"Because I love it."

Warm Fruit Salad

This is a dump and do recipe.

29 oz. can peaches20 oz. can pineapple tidbits15.25 oz. can sliced pears8.75 oz. apricot halves
11 oz. can mandarin oranges
one small jar of maraschino cherries

Set up a large bowl and a strainer and grab your can opener. Put a casserole dish alongside. Open each can, drain into the strainer, the place fruit in casserole dish.

In a small saucepan, combine:

½ stick butter½ cup orange juice¾ cup light brown sugar½ teaspoon cinnamon¼ teaspoon cloves

Melt butter in saucepan, heat o.j. in microwave for 30 seconds. Add sugar to butter, followed by warm orange juice. Heat until bubbly then add spices. Pour over fruit in casserole. Place in moderate (350 oven) until ready to serve.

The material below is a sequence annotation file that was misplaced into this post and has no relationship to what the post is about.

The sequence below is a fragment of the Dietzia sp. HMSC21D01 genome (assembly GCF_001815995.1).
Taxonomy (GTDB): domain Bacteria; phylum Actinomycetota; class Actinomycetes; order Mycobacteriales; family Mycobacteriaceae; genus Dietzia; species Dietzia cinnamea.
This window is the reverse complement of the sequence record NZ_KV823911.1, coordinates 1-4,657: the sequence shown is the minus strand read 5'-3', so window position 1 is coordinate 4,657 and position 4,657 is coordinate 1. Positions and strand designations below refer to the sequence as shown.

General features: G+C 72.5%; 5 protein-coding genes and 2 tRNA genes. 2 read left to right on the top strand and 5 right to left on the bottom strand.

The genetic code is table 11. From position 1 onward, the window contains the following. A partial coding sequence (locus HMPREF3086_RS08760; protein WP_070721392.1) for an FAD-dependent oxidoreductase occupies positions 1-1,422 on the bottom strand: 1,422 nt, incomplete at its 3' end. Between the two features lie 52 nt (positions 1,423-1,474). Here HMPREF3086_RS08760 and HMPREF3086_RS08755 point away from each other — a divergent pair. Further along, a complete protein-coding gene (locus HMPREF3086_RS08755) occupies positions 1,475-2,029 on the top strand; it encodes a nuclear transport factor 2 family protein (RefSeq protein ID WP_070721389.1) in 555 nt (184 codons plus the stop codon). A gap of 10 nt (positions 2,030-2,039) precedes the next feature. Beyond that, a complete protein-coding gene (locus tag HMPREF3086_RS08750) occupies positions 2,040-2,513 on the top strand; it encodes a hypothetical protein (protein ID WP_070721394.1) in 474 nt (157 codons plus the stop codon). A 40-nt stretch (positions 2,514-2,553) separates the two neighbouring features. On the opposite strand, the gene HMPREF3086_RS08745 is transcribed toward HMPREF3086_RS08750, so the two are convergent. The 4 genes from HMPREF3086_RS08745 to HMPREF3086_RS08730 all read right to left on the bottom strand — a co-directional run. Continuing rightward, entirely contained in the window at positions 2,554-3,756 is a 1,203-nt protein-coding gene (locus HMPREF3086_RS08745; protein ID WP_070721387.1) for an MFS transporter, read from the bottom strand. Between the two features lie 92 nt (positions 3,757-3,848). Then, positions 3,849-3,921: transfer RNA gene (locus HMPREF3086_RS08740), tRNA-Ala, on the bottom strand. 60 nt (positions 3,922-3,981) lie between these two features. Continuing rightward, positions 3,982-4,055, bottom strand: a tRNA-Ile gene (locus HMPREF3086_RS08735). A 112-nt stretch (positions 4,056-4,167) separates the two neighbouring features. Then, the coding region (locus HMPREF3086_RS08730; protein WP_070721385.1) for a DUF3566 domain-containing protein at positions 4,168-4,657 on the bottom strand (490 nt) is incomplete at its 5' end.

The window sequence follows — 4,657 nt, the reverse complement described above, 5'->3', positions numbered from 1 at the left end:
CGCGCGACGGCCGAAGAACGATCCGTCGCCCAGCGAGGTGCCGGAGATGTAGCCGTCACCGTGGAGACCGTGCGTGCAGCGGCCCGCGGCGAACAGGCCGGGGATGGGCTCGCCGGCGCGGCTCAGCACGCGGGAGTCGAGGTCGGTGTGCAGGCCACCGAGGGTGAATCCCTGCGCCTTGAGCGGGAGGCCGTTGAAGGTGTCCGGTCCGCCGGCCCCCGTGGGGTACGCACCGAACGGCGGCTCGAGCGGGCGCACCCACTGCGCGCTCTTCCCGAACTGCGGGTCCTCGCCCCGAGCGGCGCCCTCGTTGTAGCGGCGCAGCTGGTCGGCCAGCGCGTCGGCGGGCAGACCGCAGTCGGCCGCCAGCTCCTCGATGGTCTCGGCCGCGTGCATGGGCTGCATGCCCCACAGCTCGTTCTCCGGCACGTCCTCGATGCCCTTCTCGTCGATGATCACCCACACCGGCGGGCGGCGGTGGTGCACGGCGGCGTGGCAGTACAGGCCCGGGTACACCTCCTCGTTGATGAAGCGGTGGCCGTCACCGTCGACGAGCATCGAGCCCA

4 comments:

Julie Quinn said...

Love it, Lucy! She is such a sweetie. Loved her headband today. Really would like the recipe for the waffles. Sounds yummy.

Lucy Mercer said...

The waffles are wonderful! I hope to share a similar recipe soon!

Grace said...

What a sweet story. Like mother, like daughter, right? I've never had yeast-raised waffles before, the texture must be really chewy.

One year of Salon Kitchen Challenges is an achievement, especially when they are consistently well-written and delicious like yours!

Lucy Mercer said...

Thanks, Grace! It was such a great experience. I hope to write about My Year of Cooking Salon-ly very soon. I'm taking a short break to get some perspective. Thank you for visiting here and I'm excited to follow your year of non-shopping!

Oh, and the yeast-raised waffles are crispy, not so chewy, a bit of a surprise, buttery, rich, crispy.